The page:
Alumni profile

Nora Engel

Thesis: Tuberculosis in India - A case of innovation and control, 2011

Promotor(s): Wiebe Bijker, Harro van Lente & Ragna Zeiss

Nora Engel joined the PHD Programme on Innovation Studies and Development at UNU-Merit, United Nations University and University of Maastricht, in September 2006. She has a background in Media and Communication Sciences, Psychology and Art History from the University of Zurich and at the Humboldt University and Freie University in Berlin. Next to academia she had engagements in media, PR, culture and politics in various smaller agencies, the Council of Europe and her own cultural project, The Club Exchange Programme. She also explored the field of future studies/ foresight, particularly with regard to health and nutrition, while working in a foresight company, Z_punkt GmbH. Nora’s research interests lie at the intersection of Science and Technology Studies, Innovation Studies, global health and development.

Her PhD project is titled "Tuberculosis in India: A case of innovation and control" under supervision of Prof. Wiebe Bijker (University of Maastricht), Prof Harro van Lente (Utrecht University) and Dr. Ragna Zeiss (University of Maastricht). The extensive qualitative fieldwork in India is based on in-depth interviews with key stakeholders, documentary research and visits to various sites.

By examining different forms of innovation dynamics in organizational, technological, strategic and service delivery aspects of TB control, from decision making to implementation in a field level context, the thesis aims at showing the development of progress within public health policy and control practices along a specific public health challenge. Such an analysis can reveal how a control structure copes with uncertainty created by changing challenges, how new opportunities are made use of, whether there is a culture of innovation and how it looks like, whether and how social/technological change, new ideas are fostered and what barriers and drivers are impacting these developments. It offers furthermore a reflection on progress in knowledge production and service delivery within a public health context, on rigidities and flexibilities in reacting to a changing public health challenge like Tuberculosis and potential threat such as multi-drug resistant TB. Such insights can eventually help to enhance and foster response capacity of a public health system and simultaneously contribute to theoretical literature on innovation in healthcare, the public sector and services.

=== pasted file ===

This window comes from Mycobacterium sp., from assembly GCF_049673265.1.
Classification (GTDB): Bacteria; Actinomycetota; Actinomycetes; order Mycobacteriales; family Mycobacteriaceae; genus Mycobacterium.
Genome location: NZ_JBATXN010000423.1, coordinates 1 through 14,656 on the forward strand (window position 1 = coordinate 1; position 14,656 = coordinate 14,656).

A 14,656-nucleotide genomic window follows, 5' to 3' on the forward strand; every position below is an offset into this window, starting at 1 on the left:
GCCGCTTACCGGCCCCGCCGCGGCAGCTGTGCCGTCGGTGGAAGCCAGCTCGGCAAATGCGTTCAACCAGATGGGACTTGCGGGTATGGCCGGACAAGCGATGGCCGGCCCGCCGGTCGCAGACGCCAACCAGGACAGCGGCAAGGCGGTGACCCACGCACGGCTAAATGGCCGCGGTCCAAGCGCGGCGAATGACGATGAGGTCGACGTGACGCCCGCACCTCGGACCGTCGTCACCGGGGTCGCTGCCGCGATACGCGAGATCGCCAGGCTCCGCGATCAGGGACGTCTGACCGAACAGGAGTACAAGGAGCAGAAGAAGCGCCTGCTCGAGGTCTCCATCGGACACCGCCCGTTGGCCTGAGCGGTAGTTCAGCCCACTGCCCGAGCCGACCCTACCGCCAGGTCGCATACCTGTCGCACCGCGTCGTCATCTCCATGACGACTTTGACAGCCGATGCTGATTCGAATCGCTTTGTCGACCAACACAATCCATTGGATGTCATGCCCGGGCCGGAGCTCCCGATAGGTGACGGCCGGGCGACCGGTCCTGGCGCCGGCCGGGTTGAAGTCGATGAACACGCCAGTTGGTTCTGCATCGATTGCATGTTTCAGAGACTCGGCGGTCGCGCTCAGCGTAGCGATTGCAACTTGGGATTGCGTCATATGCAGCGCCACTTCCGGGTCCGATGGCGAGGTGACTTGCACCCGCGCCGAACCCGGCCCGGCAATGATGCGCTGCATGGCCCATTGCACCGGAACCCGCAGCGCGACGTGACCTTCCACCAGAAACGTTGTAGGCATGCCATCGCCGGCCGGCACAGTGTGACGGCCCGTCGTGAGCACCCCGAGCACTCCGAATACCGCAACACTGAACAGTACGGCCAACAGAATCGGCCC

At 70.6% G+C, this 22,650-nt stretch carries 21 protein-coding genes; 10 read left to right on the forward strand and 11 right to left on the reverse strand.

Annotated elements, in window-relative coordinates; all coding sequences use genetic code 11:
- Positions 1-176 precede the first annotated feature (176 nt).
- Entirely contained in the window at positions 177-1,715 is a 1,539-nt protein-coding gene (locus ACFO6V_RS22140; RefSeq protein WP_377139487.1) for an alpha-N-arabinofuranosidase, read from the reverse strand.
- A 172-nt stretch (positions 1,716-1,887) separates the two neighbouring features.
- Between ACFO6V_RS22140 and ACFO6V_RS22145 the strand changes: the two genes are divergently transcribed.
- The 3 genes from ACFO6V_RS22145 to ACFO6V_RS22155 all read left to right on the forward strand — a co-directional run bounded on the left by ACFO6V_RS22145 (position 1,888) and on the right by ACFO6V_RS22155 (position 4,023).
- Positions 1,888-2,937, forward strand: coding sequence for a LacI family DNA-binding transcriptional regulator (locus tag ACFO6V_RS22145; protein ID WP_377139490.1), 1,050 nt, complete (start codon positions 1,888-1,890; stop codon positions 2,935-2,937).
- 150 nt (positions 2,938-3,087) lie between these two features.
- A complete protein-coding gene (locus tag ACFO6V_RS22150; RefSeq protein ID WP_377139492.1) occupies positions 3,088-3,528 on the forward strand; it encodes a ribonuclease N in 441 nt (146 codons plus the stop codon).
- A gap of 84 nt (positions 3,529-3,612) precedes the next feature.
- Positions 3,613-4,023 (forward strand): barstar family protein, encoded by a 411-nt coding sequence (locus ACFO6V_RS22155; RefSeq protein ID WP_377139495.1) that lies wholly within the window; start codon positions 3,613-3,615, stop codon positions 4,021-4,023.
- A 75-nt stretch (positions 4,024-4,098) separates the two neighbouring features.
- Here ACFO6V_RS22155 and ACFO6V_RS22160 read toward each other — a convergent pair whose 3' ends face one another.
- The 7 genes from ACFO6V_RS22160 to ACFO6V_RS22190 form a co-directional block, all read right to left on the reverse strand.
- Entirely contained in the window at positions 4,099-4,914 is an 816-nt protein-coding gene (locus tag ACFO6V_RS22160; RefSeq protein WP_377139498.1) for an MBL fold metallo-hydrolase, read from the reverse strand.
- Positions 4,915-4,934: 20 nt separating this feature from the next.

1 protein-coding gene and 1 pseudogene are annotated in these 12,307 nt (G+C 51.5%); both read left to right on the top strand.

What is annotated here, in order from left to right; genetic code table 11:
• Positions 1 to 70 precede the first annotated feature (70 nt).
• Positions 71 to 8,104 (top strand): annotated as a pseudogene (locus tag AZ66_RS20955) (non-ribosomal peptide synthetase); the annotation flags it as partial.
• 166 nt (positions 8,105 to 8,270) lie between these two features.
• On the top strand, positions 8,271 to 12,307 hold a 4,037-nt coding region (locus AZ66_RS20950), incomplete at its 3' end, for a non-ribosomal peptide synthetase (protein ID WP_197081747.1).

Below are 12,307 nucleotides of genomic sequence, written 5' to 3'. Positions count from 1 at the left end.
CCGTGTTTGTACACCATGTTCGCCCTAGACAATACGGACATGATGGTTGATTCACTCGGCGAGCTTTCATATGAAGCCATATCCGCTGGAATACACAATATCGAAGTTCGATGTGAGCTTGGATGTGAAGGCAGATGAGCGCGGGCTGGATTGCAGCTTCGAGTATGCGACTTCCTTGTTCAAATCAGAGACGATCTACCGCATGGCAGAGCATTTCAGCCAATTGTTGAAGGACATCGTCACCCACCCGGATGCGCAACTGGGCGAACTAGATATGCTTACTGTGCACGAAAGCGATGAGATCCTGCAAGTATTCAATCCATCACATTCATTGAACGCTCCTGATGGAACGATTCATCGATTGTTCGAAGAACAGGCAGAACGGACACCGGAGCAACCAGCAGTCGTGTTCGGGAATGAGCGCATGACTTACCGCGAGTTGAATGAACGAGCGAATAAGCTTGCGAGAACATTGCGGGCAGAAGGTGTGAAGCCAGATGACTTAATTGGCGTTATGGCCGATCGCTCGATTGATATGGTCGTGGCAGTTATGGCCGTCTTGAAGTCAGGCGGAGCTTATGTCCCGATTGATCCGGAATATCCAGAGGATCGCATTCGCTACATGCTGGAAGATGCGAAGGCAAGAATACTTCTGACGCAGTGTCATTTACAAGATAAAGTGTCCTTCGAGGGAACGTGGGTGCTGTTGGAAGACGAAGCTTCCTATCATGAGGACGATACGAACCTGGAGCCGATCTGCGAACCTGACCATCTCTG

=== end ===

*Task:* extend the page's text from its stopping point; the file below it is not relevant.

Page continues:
Abstract of the PhD thesis
India is the country with the highest number of Tuberculosis patients. The current fight against TB in India is characterized by an existing control structure that has been dealing with the disease already for decades. At the same time the ‘New Tuberculosis’ is emerging due to additional challenges and combined effects of poverty, migration, HIV co-infection and the development of drug resistance. Increased international attention to TB and multi-drug resistant TB (MDR-TB) in recent years, portrayed as pressing global public health challenges, has also brought new opportunities in the form of new actors, new funds and progress in technology and medicine.

This thesis draws on innovation studies and Science and Technology Studies to examine innovation dynamics in organizational, strategic, technological and service delivery aspects of public Tuberculosis control in India. The results reveal that the dynamics of innovation and control in coping with Tuberculosis in India are a complex interplay of mutual influence and requirement. This is often disregarded by actors in the field.

Innovation and control mean different things at all levels and across the different worlds of Indian TB control. It is an ongoing struggle to find the right balance and to negotiate trade-offs. Controlling for example every aspect of a diagnostic process through standardization can exclude local scientific expertise and local non-scientific expertise and as a result face challenges in the field. Yet, innovating a diagnostic test without standardizing operational processes is not feasible for the TB programme and will fail to be taken into consideration by the decision-makers. Fostering innovation at any price is therefore not advisable; instead, balances between innovation and control need to be continuously assessed. Rather than providing advice on an optimal balancing act between innovation and control, I argue that these balances need to be found in situated assessments of the relation between innovation and control. The mechanisms that would need to be fostered in order to create strong, flexible innovation capacities are therefore situated assessments of the relation between innovation and control.

On April 20, 2011 Nora succesfully defended her PhD thesis.

She is currently working as assistant professor global health with the department of Health, Ethics and Society at Maastricht University.

 

Selected publications by Nora Engel